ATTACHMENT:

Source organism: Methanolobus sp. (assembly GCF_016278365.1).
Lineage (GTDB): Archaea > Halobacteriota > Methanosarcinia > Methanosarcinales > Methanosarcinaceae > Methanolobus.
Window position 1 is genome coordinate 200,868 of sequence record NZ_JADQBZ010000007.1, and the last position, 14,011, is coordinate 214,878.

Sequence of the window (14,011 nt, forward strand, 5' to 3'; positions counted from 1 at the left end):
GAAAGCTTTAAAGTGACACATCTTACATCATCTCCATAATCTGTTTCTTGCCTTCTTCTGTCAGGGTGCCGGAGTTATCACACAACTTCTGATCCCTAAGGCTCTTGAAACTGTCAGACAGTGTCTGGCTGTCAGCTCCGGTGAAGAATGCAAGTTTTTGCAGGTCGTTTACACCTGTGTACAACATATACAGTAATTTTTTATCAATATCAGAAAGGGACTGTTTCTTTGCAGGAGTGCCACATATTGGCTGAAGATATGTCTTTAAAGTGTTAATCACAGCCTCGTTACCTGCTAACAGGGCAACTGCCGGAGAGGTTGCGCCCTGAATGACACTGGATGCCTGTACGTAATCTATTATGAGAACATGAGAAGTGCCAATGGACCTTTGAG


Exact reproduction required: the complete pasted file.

Source organism: Methanolobus sp. (assembly GCF_016278365.1).
Lineage (GTDB): Archaea > Halobacteriota > Methanosarcinia > Methanosarcinales > Methanosarcinaceae > Methanolobus.
Window position 1 is genome coordinate 200,868 of sequence record NZ_JADQBZ010000007.1, and the last position, 14,011, is coordinate 214,878.

Sequence of the window (14,011 nt, forward strand, 5' to 3'; positions counted from 1 at the left end):
GAAAGCTTTAAAGTGACACATCTTACATCATCTCCATAATCTGTTTCTTGCCTTCTTCTGTCAGGGTGCCGGAGTTATCACACAACTTCTGATCCCTAAGGCTCTTGAAACTGTCAGACAGTGTCTGGCTGTCAGCTCCGGTGAAGAATGCAAGTTTTTGCAGGTCGTTTACACCTGTGTACAACATATACAGTAATTTTTTATCAATATCAGAAAGGGACTGTTTCTTTGCAGGAGTGCCACATATTGGCTGAAGATATGTCTTTAAAGTGTTAATCACAGCCTCGTTACCTGCTAACAGGGCAACTGCCGGAGAGGTTGCGCCCTGAATGACACTGGATGCCTGTACGTAATCTATTATGAGAACATGAGAAGTGCCAATGGACCTTTGAG